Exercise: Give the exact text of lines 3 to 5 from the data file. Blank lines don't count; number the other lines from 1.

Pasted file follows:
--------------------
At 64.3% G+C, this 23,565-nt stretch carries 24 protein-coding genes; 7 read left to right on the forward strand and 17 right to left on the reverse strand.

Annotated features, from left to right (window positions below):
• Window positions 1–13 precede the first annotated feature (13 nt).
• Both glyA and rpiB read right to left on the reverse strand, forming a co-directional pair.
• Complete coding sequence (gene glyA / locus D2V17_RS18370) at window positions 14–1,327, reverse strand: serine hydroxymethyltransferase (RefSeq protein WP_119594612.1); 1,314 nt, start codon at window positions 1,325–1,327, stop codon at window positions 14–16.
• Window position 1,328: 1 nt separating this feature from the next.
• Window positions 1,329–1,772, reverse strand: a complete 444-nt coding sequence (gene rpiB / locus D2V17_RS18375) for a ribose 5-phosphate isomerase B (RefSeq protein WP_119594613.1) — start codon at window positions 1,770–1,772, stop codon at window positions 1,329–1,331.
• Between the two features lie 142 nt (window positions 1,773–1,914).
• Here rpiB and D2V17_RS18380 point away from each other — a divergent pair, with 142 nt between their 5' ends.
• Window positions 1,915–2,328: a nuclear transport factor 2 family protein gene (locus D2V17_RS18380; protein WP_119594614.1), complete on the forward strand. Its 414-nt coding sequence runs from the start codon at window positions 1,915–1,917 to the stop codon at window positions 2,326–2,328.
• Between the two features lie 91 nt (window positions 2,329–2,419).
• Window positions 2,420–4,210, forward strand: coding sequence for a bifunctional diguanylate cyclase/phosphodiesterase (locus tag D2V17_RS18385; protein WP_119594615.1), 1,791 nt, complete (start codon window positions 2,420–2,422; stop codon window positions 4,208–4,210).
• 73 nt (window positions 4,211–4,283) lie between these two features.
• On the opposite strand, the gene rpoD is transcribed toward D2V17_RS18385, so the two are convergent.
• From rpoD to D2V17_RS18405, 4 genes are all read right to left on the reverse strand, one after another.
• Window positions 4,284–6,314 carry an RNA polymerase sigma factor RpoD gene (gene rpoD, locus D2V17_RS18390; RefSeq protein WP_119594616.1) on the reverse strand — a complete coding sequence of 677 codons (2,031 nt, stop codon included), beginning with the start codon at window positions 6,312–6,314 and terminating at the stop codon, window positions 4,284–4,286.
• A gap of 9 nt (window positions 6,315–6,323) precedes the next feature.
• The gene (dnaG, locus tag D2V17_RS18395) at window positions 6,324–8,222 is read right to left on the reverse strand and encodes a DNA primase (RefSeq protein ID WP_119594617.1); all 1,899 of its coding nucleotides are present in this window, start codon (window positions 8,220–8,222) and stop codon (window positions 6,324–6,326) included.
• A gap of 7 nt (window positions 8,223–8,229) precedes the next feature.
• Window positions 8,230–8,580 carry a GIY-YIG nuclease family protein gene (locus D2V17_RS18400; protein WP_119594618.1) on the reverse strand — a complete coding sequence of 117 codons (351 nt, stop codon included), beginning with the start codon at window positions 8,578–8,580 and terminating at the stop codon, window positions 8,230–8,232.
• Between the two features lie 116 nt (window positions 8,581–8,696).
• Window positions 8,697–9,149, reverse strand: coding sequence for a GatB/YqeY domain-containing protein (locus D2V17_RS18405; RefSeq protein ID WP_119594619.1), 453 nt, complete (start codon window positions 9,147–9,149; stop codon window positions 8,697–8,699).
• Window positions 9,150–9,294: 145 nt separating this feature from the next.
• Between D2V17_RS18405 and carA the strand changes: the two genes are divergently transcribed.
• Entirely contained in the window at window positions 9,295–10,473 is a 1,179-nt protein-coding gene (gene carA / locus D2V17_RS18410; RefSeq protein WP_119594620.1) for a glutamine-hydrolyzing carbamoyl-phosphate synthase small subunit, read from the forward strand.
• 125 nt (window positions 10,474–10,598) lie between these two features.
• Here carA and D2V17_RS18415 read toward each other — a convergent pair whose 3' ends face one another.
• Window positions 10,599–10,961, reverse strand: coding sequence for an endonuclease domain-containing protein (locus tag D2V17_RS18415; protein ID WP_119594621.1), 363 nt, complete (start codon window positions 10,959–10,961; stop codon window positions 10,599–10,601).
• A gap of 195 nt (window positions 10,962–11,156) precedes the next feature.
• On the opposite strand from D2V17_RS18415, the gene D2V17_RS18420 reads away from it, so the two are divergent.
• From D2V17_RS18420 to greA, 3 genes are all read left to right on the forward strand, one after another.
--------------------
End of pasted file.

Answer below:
• Window positions 1–13 precede the first annotated feature (13 nt).
• Both glyA and rpiB read right to left on the reverse strand, forming a co-directional pair.
• Complete coding sequence (gene glyA / locus D2V17_RS18370) at window positions 14–1,327, reverse strand: serine hydroxymethyltransferase (RefSeq protein WP_119594612.1); 1,314 nt, start codon at window positions 1,325–1,327, stop codon at window positions 14–16.